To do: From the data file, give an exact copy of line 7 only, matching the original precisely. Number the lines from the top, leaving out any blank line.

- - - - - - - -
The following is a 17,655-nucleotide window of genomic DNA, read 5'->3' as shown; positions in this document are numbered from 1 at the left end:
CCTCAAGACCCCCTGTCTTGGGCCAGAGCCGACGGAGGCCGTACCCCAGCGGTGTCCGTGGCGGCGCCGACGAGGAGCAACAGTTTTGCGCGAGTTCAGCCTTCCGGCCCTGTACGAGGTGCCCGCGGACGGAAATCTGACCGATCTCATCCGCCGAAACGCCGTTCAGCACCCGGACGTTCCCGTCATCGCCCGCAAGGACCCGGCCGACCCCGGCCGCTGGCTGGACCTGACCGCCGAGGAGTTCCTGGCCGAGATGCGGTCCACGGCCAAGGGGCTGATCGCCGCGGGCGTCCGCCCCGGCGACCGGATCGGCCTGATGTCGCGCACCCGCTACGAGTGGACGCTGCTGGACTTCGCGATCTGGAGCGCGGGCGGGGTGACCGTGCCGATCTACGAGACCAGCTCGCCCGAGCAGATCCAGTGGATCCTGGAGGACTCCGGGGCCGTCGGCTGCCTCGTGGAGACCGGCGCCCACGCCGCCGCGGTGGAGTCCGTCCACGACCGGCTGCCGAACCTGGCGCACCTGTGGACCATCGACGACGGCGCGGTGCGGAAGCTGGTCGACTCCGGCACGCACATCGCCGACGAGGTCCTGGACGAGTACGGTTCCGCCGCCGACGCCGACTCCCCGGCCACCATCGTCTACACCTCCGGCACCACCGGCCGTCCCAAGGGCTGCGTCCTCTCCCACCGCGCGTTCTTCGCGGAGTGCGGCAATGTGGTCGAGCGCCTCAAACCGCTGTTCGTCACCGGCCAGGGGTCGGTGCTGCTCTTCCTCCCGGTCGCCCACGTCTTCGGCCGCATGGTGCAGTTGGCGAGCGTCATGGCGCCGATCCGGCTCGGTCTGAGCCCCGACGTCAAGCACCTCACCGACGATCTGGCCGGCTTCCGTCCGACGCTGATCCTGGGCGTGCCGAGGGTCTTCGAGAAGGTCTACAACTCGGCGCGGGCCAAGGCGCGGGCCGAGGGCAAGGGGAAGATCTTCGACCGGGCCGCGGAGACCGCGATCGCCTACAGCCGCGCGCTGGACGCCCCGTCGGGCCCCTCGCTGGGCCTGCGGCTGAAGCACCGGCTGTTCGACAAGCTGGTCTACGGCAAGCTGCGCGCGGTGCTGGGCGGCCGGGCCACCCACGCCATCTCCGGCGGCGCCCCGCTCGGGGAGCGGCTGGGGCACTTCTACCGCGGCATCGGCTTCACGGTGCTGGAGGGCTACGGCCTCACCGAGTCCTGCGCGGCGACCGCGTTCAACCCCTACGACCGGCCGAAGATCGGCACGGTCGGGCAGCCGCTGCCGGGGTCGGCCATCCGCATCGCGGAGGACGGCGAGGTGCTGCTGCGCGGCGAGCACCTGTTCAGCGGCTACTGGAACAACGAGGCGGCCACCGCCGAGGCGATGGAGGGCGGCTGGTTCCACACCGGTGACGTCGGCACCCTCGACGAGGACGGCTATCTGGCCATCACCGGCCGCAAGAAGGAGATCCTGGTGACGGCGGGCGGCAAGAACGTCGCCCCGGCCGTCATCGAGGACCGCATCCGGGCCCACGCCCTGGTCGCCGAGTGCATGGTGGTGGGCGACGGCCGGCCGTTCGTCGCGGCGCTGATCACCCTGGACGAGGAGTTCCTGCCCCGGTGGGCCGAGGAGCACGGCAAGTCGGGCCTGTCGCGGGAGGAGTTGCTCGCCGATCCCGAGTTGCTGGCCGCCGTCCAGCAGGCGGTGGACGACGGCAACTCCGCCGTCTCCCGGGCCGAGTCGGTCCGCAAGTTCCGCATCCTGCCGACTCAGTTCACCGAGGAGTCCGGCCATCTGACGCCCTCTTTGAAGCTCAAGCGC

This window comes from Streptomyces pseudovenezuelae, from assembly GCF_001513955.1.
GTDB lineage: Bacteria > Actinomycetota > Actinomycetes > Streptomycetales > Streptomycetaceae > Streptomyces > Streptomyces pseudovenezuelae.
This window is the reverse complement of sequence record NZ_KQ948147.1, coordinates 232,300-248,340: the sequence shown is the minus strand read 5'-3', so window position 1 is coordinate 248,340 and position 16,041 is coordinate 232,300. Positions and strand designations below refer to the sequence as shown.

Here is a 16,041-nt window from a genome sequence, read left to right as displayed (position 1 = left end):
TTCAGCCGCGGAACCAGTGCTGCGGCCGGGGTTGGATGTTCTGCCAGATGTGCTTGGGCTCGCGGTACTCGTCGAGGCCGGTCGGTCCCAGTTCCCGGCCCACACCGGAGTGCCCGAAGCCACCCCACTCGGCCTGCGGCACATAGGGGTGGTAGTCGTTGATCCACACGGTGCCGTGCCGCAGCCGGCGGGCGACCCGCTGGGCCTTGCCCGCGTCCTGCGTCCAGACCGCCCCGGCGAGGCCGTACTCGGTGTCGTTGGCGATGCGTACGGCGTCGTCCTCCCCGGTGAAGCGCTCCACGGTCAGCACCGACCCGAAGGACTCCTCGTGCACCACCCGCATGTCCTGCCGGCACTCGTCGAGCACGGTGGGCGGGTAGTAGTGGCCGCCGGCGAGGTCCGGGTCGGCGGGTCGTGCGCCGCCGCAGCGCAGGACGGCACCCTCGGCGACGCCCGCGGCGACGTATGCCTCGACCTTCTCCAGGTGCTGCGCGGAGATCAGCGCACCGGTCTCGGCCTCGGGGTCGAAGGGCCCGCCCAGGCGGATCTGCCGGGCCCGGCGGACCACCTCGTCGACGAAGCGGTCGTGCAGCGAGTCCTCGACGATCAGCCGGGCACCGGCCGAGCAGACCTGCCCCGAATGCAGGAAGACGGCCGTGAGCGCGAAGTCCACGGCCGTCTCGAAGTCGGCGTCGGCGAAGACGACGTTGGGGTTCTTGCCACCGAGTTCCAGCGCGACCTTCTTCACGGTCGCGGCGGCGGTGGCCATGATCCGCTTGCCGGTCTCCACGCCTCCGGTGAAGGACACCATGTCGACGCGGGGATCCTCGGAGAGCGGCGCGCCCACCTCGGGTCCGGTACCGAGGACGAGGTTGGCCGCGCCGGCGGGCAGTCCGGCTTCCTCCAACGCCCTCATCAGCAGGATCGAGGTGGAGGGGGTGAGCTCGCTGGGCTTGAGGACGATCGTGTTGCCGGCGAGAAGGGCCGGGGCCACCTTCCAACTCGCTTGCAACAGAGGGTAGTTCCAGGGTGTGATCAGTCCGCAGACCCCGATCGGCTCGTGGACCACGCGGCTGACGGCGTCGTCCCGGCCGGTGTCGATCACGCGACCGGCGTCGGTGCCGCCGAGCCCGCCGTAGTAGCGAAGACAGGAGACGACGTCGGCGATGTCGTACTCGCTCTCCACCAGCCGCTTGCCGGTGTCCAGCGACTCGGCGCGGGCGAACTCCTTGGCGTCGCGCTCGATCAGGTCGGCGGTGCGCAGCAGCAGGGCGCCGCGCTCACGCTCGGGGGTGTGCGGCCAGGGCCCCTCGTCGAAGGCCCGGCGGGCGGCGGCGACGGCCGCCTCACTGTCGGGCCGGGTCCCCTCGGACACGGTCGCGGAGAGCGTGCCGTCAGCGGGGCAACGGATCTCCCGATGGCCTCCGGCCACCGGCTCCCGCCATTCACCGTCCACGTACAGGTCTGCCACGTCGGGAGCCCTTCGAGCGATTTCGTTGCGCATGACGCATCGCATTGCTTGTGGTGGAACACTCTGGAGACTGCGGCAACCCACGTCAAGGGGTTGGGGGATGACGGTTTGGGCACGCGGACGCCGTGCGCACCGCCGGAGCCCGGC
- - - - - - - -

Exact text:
TTCAGCCGCGGAACCAGTGCTGCGGCCGGGGTTGGATGTTCTGCCAGATGTGCTTGGGCTCGCGGTACTCGTCGAGGCCGGTCGGTCCCAGTTCCCGGCCCACACCGGAGTGCCCGAAGCCACCCCACTCGGCCTGCGGCACATAGGGGTGGTAGTCGTTGATCCACACGGTGCCGTGCCGCAGCCGGCGGGCGACCCGCTGGGCCTTGCCCGCGTCCTGCGTCCAGACCGCCCCGGCGAGGCCGTACTCGGTGTCGTTGGCGATGCGTACGGCGTCGTCCTCCCCGGTGAAGCGCTCCACGGTCAGCACCGACCCGAAGGACTCCTCGTGCACCACCCGCATGTCCTGCCGGCACTCGTCGAGCACGGTGGGCGGGTAGTAGTGGCCGCCGGCGAGGTCCGGGTCGGCGGGTCGTGCGCCGCCGCAGCGCAGGACGGCACCCTCGGCGACGCCCGCGGCGACGTATGCCTCGACCTTCTCCAGGTGCTGCGCGGAGATCAGCGCACCGGTCTCGGCCTCGGGGTCGAAGGGCCCGCCCAGGCGGATCTGCCGGGCCCGGCGGACCACCTCGTCGACGAAGCGGTCGTGCAGCGAGTCCTCGACGATCAGCCGGGCACCGGCCGAGCAGACCTGCCCCGAATGCAGGAAGACGGCCGTGAGCGCGAAGTCCACGGCCGTCTCGAAGTCGGCGTCGGCGAAGACGACGTTGGGGTTCTTGCCACCGAGTTCCAGCGCGACCTTCTTCACGGTCGCGGCGGCGGTGGCCATGATCCGCTTGCCGGTCTCCACGCCTCCGGTGAAGGACACCATGTCGACGCGGGGATCCTCGGAGAGCGGCGCGCCCACCTCGGGTCCGGTACCGAGGACGAGGTTGGCCGCGCCGGCGGGCAGTCCGGCTTCCTCCAACGCCCTCATCAGCAGGATCGAGGTGGAGGGGGTGAGCTCGCTGGGCTTGAGGACGATCGTGTTGCCGGCGAGAAGGGCCGGGGCCACCTTCCAACTCGCTTGCAACAGAGGGTAGTTCCAGGGTGTGATCAGTCCGCAGACCCCGATCGGCTCGTGGACCACGCGGCTGACGGCGTCGTCCCGGCCGGTGTCGATCACGCGACCGGCGTCGGTGCCGCCGAGCCCGCCGTAGTAGCGAAGACAGGAGACGACGTCGGCGATGTCGTACTCGCTCTCCACCAGCCGCTTGCCGGTGTCCAGCGACTCGGCGCGGGCGAACTCCTTGGCGTCGCGCTCGATCAGGTCGGCGGTGCGCAGCAGCAGGGCGCCGCGCTCACGCTCGGGGGTGTGCGGCCAGGGCCCCTCGTCGAAGGCCCGGCGGGCGGCGGCGACGGCCGCCTCACTGTCGGGCCGGGTCCCCTCGGACACGGTCGCGGAGAGCGTGCCGTCAGCGGGGCAACGGATCTCCCGATGGCCTCCGGCCACCGGCTCCCGCCATTCACCGTCCACGTACAGGTCTGCCACGTCGGGAGCCCTTCGAGCGATTTCGTTGCGCATGACGCATCGCATTGCTTGTGGTGGAACACTCTGGAGACTGCGGCAACCCACGTCAAGGGGTTGGGGGATGACGGTTTGGGCACGCGGACGCCGTGCGCACCGCCGGAGCCCGGC